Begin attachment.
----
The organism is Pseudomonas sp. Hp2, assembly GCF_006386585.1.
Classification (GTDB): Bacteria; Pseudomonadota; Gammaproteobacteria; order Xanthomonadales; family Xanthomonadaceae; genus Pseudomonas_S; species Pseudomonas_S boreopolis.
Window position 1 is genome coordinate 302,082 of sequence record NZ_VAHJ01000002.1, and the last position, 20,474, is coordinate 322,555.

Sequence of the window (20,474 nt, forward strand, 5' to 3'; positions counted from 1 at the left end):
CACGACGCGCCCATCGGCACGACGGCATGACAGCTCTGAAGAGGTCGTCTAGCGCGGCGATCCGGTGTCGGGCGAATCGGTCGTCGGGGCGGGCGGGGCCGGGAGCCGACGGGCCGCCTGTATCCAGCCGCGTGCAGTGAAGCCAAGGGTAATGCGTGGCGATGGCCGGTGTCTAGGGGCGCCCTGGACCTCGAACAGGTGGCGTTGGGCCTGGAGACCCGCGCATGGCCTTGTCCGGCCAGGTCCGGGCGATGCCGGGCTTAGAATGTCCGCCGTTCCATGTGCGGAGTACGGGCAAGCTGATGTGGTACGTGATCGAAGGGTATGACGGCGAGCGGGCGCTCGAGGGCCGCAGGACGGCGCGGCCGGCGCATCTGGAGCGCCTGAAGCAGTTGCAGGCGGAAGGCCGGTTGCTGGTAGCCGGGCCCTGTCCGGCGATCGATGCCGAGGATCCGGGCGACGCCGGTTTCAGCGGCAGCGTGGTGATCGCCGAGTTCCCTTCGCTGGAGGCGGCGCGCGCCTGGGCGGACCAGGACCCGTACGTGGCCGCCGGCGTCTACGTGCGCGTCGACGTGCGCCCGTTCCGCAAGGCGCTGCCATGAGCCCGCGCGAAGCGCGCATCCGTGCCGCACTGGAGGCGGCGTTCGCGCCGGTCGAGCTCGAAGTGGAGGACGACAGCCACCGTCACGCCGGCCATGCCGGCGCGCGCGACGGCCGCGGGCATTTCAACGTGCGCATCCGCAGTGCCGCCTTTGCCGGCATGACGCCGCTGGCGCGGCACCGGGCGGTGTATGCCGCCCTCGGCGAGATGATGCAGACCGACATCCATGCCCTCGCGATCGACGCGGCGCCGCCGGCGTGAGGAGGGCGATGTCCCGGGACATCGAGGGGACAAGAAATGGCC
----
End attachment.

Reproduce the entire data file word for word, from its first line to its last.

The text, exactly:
The organism is Pseudomonas sp. Hp2, assembly GCF_006386585.1.
Classification (GTDB): Bacteria; Pseudomonadota; Gammaproteobacteria; order Xanthomonadales; family Xanthomonadaceae; genus Pseudomonas_S; species Pseudomonas_S boreopolis.
Window position 1 is genome coordinate 302,082 of sequence record NZ_VAHJ01000002.1, and the last position, 20,474, is coordinate 322,555.

Sequence of the window (20,474 nt, forward strand, 5' to 3'; positions counted from 1 at the left end):
CACGACGCGCCCATCGGCACGACGGCATGACAGCTCTGAAGAGGTCGTCTAGCGCGGCGATCCGGTGTCGGGCGAATCGGTCGTCGGGGCGGGCGGGGCCGGGAGCCGACGGGCCGCCTGTATCCAGCCGCGTGCAGTGAAGCCAAGGGTAATGCGTGGCGATGGCCGGTGTCTAGGGGCGCCCTGGACCTCGAACAGGTGGCGTTGGGCCTGGAGACCCGCGCATGGCCTTGTCCGGCCAGGTCCGGGCGATGCCGGGCTTAGAATGTCCGCCGTTCCATGTGCGGAGTACGGGCAAGCTGATGTGGTACGTGATCGAAGGGTATGACGGCGAGCGGGCGCTCGAGGGCCGCAGGACGGCGCGGCCGGCGCATCTGGAGCGCCTGAAGCAGTTGCAGGCGGAAGGCCGGTTGCTGGTAGCCGGGCCCTGTCCGGCGATCGATGCCGAGGATCCGGGCGACGCCGGTTTCAGCGGCAGCGTGGTGATCGCCGAGTTCCCTTCGCTGGAGGCGGCGCGCGCCTGGGCGGACCAGGACCCGTACGTGGCCGCCGGCGTCTACGTGCGCGTCGACGTGCGCCCGTTCCGCAAGGCGCTGCCATGAGCCCGCGCGAAGCGCGCATCCGTGCCGCACTGGAGGCGGCGTTCGCGCCGGTCGAGCTCGAAGTGGAGGACGACAGCCACCGTCACGCCGGCCATGCCGGCGCGCGCGACGGCCGCGGGCATTTCAACGTGCGCATCCGCAGTGCCGCCTTTGCCGGCATGACGCCGCTGGCGCGGCACCGGGCGGTGTATGCCGCCCTCGGCGAGATGATGCAGACCGACATCCATGCCCTCGCGATCGACGCGGCGCCGCCGGCGTGAGGAGGGCGATGTCCCGGGACATCGAGGGGACAAGAAATGGCC